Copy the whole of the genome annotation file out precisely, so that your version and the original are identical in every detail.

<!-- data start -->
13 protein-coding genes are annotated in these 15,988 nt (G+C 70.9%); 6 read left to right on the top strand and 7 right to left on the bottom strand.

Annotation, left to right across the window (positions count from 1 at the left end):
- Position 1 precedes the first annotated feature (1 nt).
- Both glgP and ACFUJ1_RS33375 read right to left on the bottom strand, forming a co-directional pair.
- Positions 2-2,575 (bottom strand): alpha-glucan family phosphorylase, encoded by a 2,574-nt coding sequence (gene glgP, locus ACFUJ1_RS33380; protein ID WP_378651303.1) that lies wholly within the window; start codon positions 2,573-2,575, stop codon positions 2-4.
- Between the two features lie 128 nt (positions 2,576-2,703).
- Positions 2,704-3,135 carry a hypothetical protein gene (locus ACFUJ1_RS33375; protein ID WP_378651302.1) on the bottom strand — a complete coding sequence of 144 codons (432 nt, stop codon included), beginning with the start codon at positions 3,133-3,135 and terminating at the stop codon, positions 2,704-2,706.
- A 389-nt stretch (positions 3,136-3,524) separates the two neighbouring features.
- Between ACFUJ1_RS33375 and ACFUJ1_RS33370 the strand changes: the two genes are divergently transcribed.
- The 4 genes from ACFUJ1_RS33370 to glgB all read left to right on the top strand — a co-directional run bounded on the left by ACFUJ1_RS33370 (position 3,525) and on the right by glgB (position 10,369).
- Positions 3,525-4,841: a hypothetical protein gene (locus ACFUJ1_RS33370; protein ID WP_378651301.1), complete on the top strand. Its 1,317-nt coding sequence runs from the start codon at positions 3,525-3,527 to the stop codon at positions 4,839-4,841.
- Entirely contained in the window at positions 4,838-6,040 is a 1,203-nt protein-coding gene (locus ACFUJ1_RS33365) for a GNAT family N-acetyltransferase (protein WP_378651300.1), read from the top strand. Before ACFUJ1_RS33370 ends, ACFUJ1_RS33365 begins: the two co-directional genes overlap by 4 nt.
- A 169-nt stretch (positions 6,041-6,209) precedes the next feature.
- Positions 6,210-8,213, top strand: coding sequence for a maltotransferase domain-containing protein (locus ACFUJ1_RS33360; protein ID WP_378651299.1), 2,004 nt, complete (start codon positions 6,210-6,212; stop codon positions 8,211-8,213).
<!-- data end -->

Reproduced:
13 protein-coding genes are annotated in these 15,988 nt (G+C 70.9%); 6 read left to right on the top strand and 7 right to left on the bottom strand.

Annotation, left to right across the window (positions count from 1 at the left end):
- Position 1 precedes the first annotated feature (1 nt).
- Both glgP and ACFUJ1_RS33375 read right to left on the bottom strand, forming a co-directional pair.
- Positions 2-2,575 (bottom strand): alpha-glucan family phosphorylase, encoded by a 2,574-nt coding sequence (gene glgP, locus ACFUJ1_RS33380; protein ID WP_378651303.1) that lies wholly within the window; start codon positions 2,573-2,575, stop codon positions 2-4.
- Between the two features lie 128 nt (positions 2,576-2,703).
- Positions 2,704-3,135 carry a hypothetical protein gene (locus ACFUJ1_RS33375; protein ID WP_378651302.1) on the bottom strand — a complete coding sequence of 144 codons (432 nt, stop codon included), beginning with the start codon at positions 3,133-3,135 and terminating at the stop codon, positions 2,704-2,706.
- A 389-nt stretch (positions 3,136-3,524) separates the two neighbouring features.
- Between ACFUJ1_RS33375 and ACFUJ1_RS33370 the strand changes: the two genes are divergently transcribed.
- The 4 genes from ACFUJ1_RS33370 to glgB all read left to right on the top strand — a co-directional run bounded on the left by ACFUJ1_RS33370 (position 3,525) and on the right by glgB (position 10,369).
- Positions 3,525-4,841: a hypothetical protein gene (locus ACFUJ1_RS33370; protein ID WP_378651301.1), complete on the top strand. Its 1,317-nt coding sequence runs from the start codon at positions 3,525-3,527 to the stop codon at positions 4,839-4,841.
- Entirely contained in the window at positions 4,838-6,040 is a 1,203-nt protein-coding gene (locus ACFUJ1_RS33365) for a GNAT family N-acetyltransferase (protein WP_378651300.1), read from the top strand. Before ACFUJ1_RS33370 ends, ACFUJ1_RS33365 begins: the two co-directional genes overlap by 4 nt.
- A 169-nt stretch (positions 6,041-6,209) precedes the next feature.
- Positions 6,210-8,213, top strand: coding sequence for a maltotransferase domain-containing protein (locus ACFUJ1_RS33360; protein ID WP_378651299.1), 2,004 nt, complete (start codon positions 6,210-6,212; stop codon positions 8,211-8,213).